Would you answer my question regarding the article? My question is, is the head larger than the 2018 pennies?
I am concerned about the coin collectors and your subscribers. You do not apply answers that people ask you

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$370,000 Buys 1792 Silver Half Disme

This history of the production of the 1792 half disme is one of the most important events in the birth of our nation’s coinage. (Image courtesy of Ira & Larry Goldberg Auctioneers)
At the conclusion of bidding at Ira & Larry Goldberg Auctioneers’ Pre-Long Beach Auction on June 2, a PCGS graded MS-64 half disme, which was estimated to sell $350,000 sold for $370,000.
Only 1,500 of these coins were struck and it is estimated that less than 200 examples survived

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Liberty’s Torch Shines On

The United States Mint released the gorgeous 2019 American Eagle One Ounce Gold Uncirculated Coin – struck in 22-karat gold – on June 13 at 12pm Eastern Time.
This coin is a collector version of the Mint’s American Eagle Gold Bullion Coin. Struck at the United States Mint at West Point, the obverse (heads) features a version of Augustus Saint-Gaudens’ full-length figure of Liberty with flowing hair, holding a torch in her right hand and an olive branch in her left

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Which toned silver coins bring the highest prices?

Which toned silver coins tend to bring the highest prices?
Since eye appeal is the main factor, there is no “one size fits all” formula for valuing toned coins. In general a coin exhibiting naturally occurring waves of neon hues on the obverse tend to be the most popular. I can’t be more specific than that

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BEP Celebrates 50th Anniversary of the Moon Landing with the 2019 $2 Rocketship

To celebrate the 50th anniversary of the Apollo 11 moon landing, the Bureau of Engraving and Printing (BEP) has announced a new product, the 2019 $2 Rocketship.
$2 bills have the fewest produced annually. In both 2014 and 2014, just 32,000,000 were produced each year, with 179,200,000 in 2016 and none in 2017

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Why is it a Penny When it’s not a Cent?

by Bill Tuttle
Since the beginning of its creation, the US cent has been mislabeled a penny (plural = “pennies”).
Why?
This author’s theory is because our roots as a country are British, which use the “Pound Sterling” counting system (240 Pence [“proper” plural of Penny] = 1 Pound). While we, the Thirteen Colonies, were “controlled” by the British, the Pound Sterling system was in use

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Community Voice Responses: July 2, 2019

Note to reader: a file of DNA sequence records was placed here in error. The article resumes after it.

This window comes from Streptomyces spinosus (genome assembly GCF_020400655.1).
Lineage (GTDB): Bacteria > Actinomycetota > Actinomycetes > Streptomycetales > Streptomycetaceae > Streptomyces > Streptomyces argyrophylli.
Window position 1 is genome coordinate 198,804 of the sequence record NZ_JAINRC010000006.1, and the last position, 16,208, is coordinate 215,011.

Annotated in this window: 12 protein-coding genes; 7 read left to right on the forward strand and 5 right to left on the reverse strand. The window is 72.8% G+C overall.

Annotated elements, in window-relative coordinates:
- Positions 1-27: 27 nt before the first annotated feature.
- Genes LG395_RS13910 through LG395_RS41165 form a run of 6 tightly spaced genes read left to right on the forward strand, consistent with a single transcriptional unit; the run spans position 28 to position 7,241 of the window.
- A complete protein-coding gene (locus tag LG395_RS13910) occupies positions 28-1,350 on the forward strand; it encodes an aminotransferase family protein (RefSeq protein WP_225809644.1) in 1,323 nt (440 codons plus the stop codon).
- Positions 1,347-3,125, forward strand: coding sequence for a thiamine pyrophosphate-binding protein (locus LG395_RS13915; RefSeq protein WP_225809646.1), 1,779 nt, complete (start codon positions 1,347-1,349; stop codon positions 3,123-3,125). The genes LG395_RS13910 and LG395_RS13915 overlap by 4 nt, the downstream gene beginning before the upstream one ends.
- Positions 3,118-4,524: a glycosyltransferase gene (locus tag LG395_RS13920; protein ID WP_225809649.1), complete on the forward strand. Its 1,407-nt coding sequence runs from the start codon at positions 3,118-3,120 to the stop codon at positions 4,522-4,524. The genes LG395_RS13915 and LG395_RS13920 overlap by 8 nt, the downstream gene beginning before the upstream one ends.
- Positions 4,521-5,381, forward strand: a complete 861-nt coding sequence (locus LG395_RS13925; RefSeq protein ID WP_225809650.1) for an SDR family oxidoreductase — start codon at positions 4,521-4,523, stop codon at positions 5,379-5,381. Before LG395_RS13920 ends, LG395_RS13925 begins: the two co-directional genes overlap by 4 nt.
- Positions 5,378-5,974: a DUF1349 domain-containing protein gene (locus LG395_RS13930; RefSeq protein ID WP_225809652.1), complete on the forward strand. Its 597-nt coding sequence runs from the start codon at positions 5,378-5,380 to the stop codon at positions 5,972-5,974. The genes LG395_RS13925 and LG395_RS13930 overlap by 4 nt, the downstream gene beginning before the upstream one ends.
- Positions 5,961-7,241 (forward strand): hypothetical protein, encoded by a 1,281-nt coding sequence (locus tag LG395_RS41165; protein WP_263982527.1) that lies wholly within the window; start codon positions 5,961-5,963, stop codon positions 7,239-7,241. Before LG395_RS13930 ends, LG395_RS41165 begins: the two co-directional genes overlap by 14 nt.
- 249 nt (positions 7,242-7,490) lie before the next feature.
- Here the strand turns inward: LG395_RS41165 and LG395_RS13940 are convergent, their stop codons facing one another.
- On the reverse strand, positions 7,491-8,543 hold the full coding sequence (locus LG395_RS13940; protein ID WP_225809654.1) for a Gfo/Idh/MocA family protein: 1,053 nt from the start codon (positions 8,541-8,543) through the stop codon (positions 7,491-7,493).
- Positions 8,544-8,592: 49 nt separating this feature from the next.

From the June 7 Numismatic News E-Letter
What rare coins will be popular in 100 years?
Here are some answers sent in from our E-Newsletter readers.
 
The Liberty of Thought  (aka Mercury) Silver Dime will always be a collector’s item as well as Walking Liberty Half Dollars. And any of the nineteenth century coins will demand collector interest, especially Bust type

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Mint Statistics: Kennedy Halves – What is their Future?

An interesting Letter to the Editor came in this week in which the reader was questioning the need to continue producing the Kennedy Half dollars for collectors, which got us looking at the Mint sales of those a bit closer. Released on May 1 this year, sales of both the two-roll sets and 200-coin bags increased by about 500 units each since last week. Looking at the three-year sales numbers, sales do seem to be declining each year

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Disney Dollars and other Souvenir Scrip

Aren’t Disney dollars and other currencies offered by entertainment venues as an alternate to cash a form of seignorage by which the issuer benefits?
Souvenir scrip can be purchased at a theme or entertainment park at face value. The scrip can later be redeemed by spending it at that venue. This is a novel way of creating seignorage for the issuer since many people will simply keep the scrip as a souvenir rather than spend it

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Community Voice Responses: June 25, 2019

From the May 31 Numismatic News E-Letter
Do you think a numismatic sales slump will hit this summer? Why or why not?
Here are some answers sent in from our E-Newsletter readers.
 
While the rarest coins in the highest MS/PR grades should not be affected, as there is a lot of money sloshing around among the nouveau riche [think: Silicon Valley IPO billionaires], the long-term prospects for the rest of the market are negative, simply because of the supply/demand curve. Have you walked around a coin show lately? If so, what percentage of those in attendance were Millennials?  Or even below age 50? Simply put, the hobby that the Baby Boom generation embraced is not being picked up by our younger generations in the numbers required to balance the supply and demand